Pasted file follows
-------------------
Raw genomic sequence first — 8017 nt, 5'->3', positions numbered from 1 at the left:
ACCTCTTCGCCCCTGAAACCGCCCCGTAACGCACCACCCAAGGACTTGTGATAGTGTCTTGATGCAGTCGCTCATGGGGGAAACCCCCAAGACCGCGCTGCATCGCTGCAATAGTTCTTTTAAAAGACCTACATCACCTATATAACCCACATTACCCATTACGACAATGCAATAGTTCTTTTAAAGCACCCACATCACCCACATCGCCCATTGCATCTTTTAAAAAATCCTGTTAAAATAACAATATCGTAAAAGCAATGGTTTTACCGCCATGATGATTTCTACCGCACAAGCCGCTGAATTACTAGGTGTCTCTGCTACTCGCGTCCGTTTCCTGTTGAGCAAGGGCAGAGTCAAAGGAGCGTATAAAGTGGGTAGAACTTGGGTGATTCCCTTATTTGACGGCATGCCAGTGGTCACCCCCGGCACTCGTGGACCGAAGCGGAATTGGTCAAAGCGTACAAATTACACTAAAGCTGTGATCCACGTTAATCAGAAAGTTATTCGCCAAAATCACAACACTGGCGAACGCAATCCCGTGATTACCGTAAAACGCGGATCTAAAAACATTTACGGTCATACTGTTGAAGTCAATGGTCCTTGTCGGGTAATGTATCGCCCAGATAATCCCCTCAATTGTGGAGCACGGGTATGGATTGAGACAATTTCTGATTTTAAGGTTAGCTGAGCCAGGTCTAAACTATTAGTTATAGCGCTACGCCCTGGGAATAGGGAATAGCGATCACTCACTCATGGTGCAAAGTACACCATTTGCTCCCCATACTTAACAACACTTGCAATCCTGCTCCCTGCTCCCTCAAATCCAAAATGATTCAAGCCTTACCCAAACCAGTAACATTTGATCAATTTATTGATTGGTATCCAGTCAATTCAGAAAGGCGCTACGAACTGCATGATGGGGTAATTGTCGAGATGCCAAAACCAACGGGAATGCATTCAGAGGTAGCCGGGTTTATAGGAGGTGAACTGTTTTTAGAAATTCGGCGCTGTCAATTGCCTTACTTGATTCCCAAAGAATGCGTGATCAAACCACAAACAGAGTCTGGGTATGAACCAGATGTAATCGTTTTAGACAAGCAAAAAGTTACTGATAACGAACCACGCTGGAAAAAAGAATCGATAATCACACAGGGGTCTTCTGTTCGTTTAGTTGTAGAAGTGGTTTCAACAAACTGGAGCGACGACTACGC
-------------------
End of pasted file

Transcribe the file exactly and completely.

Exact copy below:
Raw genomic sequence first — 8017 nt, 5'->3', positions numbered from 1 at the left:
ACCTCTTCGCCCCTGAAACCGCCCCGTAACGCACCACCCAAGGACTTGTGATAGTGTCTTGATGCAGTCGCTCATGGGGGAAACCCCCAAGACCGCGCTGCATCGCTGCAATAGTTCTTTTAAAAGACCTACATCACCTATATAACCCACATTACCCATTACGACAATGCAATAGTTCTTTTAAAGCACCCACATCACCCACATCGCCCATTGCATCTTTTAAAAAATCCTGTTAAAATAACAATATCGTAAAAGCAATGGTTTTACCGCCATGATGATTTCTACCGCACAAGCCGCTGAATTACTAGGTGTCTCTGCTACTCGCGTCCGTTTCCTGTTGAGCAAGGGCAGAGTCAAAGGAGCGTATAAAGTGGGTAGAACTTGGGTGATTCCCTTATTTGACGGCATGCCAGTGGTCACCCCCGGCACTCGTGGACCGAAGCGGAATTGGTCAAAGCGTACAAATTACACTAAAGCTGTGATCCACGTTAATCAGAAAGTTATTCGCCAAAATCACAACACTGGCGAACGCAATCCCGTGATTACCGTAAAACGCGGATCTAAAAACATTTACGGTCATACTGTTGAAGTCAATGGTCCTTGTCGGGTAATGTATCGCCCAGATAATCCCCTCAATTGTGGAGCACGGGTATGGATTGAGACAATTTCTGATTTTAAGGTTAGCTGAGCCAGGTCTAAACTATTAGTTATAGCGCTACGCCCTGGGAATAGGGAATAGCGATCACTCACTCATGGTGCAAAGTACACCATTTGCTCCCCATACTTAACAACACTTGCAATCCTGCTCCCTGCTCCCTCAAATCCAAAATGATTCAAGCCTTACCCAAACCAGTAACATTTGATCAATTTATTGATTGGTATCCAGTCAATTCAGAAAGGCGCTACGAACTGCATGATGGGGTAATTGTCGAGATGCCAAAACCAACGGGAATGCATTCAGAGGTAGCCGGGTTTATAGGAGGTGAACTGTTTTTAGAAATTCGGCGCTGTCAATTGCCTTACTTGATTCCCAAAGAATGCGTGATCAAACCACAAACAGAGTCTGGGTATGAACCAGATGTAATCGTTTTAGACAAGCAAAAAGTTACTGATAACGAACCACGCTGGAAAAAAGAATCGATAATCACACAGGGGTCTTCTGTTCGTTTAGTTGTAGAAGTGGTTTCAACAAACTGGAGCGACGACTACGC